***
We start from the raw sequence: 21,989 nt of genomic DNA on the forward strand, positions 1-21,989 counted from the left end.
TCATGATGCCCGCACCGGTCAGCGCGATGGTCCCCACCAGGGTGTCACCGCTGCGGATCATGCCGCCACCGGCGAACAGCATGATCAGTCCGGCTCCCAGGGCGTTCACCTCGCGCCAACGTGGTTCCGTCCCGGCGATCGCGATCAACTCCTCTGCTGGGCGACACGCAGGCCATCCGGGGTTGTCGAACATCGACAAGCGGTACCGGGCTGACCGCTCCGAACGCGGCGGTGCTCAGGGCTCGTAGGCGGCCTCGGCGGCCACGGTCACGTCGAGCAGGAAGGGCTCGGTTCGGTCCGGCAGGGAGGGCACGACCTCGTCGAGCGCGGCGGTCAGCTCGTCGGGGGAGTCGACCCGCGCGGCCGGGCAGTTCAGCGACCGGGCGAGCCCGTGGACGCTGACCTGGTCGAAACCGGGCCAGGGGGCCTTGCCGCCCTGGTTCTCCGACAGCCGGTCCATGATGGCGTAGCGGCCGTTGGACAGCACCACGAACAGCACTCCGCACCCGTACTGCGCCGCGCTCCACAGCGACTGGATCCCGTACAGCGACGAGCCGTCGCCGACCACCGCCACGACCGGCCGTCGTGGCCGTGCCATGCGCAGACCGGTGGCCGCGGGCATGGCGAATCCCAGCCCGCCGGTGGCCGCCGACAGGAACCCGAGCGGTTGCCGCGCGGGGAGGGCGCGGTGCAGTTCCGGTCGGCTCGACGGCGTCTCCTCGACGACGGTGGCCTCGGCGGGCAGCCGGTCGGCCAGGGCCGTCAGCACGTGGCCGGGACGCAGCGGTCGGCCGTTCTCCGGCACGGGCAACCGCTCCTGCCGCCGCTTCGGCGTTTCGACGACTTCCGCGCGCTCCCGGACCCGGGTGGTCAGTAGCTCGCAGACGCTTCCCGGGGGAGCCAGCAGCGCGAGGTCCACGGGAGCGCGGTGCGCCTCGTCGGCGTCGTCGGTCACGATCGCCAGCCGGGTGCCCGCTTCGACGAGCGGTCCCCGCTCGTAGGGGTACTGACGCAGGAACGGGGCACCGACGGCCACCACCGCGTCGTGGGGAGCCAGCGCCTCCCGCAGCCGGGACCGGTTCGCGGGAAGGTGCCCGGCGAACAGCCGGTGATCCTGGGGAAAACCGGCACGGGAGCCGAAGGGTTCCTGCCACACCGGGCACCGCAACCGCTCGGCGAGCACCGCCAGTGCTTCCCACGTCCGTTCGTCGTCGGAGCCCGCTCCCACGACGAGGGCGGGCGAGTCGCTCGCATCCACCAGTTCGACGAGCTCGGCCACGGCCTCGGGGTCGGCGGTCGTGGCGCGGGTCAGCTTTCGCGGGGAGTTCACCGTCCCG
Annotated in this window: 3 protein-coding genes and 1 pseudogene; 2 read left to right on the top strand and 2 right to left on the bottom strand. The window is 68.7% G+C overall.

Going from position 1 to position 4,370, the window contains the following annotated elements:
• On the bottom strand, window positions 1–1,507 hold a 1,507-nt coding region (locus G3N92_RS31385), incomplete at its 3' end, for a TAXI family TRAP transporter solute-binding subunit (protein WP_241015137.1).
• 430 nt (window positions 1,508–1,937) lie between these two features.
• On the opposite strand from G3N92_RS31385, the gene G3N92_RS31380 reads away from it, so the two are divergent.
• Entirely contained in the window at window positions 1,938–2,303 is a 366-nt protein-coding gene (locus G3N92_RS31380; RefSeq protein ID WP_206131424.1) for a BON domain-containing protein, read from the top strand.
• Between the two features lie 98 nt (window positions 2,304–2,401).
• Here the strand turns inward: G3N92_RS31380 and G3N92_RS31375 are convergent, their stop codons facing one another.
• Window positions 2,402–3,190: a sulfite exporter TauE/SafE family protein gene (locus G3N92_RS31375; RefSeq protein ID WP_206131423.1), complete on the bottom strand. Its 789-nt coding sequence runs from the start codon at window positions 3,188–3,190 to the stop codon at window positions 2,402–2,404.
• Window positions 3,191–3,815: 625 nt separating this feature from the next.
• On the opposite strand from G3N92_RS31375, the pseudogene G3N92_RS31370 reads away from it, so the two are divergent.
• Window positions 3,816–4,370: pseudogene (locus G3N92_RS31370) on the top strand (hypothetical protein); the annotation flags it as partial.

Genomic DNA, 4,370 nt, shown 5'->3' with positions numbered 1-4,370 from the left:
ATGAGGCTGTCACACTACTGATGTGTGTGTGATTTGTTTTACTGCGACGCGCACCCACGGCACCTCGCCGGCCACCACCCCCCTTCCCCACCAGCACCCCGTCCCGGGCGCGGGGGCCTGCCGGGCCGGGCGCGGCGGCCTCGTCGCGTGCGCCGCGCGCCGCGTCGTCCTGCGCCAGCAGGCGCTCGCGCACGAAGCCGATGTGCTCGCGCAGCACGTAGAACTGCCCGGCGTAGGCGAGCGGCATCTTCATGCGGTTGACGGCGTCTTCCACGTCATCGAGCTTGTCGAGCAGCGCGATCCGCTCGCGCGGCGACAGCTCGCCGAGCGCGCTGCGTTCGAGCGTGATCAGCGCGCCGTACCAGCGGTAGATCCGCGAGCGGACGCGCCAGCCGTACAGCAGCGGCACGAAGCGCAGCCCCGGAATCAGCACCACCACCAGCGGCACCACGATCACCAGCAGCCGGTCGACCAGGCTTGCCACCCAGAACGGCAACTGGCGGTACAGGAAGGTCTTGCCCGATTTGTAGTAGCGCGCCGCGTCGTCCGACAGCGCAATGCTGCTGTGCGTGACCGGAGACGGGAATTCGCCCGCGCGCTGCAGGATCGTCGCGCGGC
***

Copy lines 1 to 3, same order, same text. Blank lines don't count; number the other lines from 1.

We start from the raw sequence: 21,989 nt of genomic DNA on the forward strand, positions 1-21,989 counted from the left end.
TCATGATGCCCGCACCGGTCAGCGCGATGGTCCCCACCAGGGTGTCACCGCTGCGGATCATGCCGCCACCGGCGAACAGCATGATCAGTCCGGCTCCCAGGGCGTTCACCTCGCGCCAACGTGGTTCCGTCCCGGCGATCGCGATCAACTCCTCTGCTGGGCGACACGCAGGCCATCCGGGGTTGTCGAACATCGACAAGCGGTACCGGGCTGACCGCTCCGAACGCGGCGGTGCTCAGGGCTCGTAGGCGGCCTCGGCGGCCACGGTCACGTCGAGCAGGAAGGGCTCGGTTCGGTCCGGCAGGGAGGGCACGACCTCGTCGAGCGCGGCGGTCAGCTCGTCGGGGGAGTCGACCCGCGCGGCCGGGCAGTTCAGCGACCGGGCGAGCCCGTGGACGCTGACCTGGTCGAAACCGGGCCAGGGGGCCTTGCCGCCCTGGTTCTCCGACAGCCGGTCCATGATGGCGTAGCGGCCGTTGGACAGCACCACGAACAGCACTCCGCACCCGTACTGCGCCGCGCTCCACAGCGACTGGATCCCGTACAGCGACGAGCCGTCGCCGACCACCGCCACGACCGGCCGTCGTGGCCGTGCCATGCGCAGACCGGTGGCCGCGGGCATGGCGAATCCCAGCCCGCCGGTGGCCGCCGACAGGAACCCGAGCGGTTGCCGCGCGGGGAGGGCGCGGTGCAGTTCCGGTCGGCTCGACGGCGTCTCCTCGACGACGGTGGCCTCGGCGGGCAGCCGGTCGGCCAGGGCCGTCAGCACGTGGCCGGGACGCAGCGGTCGGCCGTTCTCCGGCACGGGCAACCGCTCCTGCCGCCGCTTCGGCGTTTCGACGACTTCCGCGCGCTCCCGGACCCGGGTGGTCAGTAGCTCGCAGACGCTTCCCGGGGGAGCCAGCAGCGCGAGGTCCACGGGAGCGCGGTGCGCCTCGTCGGCGTCGTCGGTCACGATCGCCAGCCGGGTGCCCGCTTCGACGAGCGGTCCCCGCTCGTAGGGGTACTGACGCAGGAACGGGGCACCGACGGCCACCACCGCGTCGTGGGGAGCCAGCGCCTCCCGCAGCCGGGACCGGTTCGCGGGAAGGTGCCCGGCGAACAGCCGGTGATCCTGGGGAAAACCGGCACGGGAGCCGAAGGGTTCCTGCCACACCGGGCACCGCAACCGCTCGGCGAGCACCGCCAGTGCTTCCCACGTCCGTTCGTCGTCGGAGCCCGCTCCCACGACGAGGGCGGGCGAGTCGCTCGCATCCACCAGTTCGACGAGCTCGGCCACGGCCTCGGGGTCGGCGGTCGTGGCGCGGGTCAGCTTTCGCGGGGAGTTCACCGTCCCG
Annotated in this window: 3 protein-coding genes and 1 pseudogene; 2 read left to right on the top strand and 2 right to left on the bottom strand. The window is 68.7% G+C overall.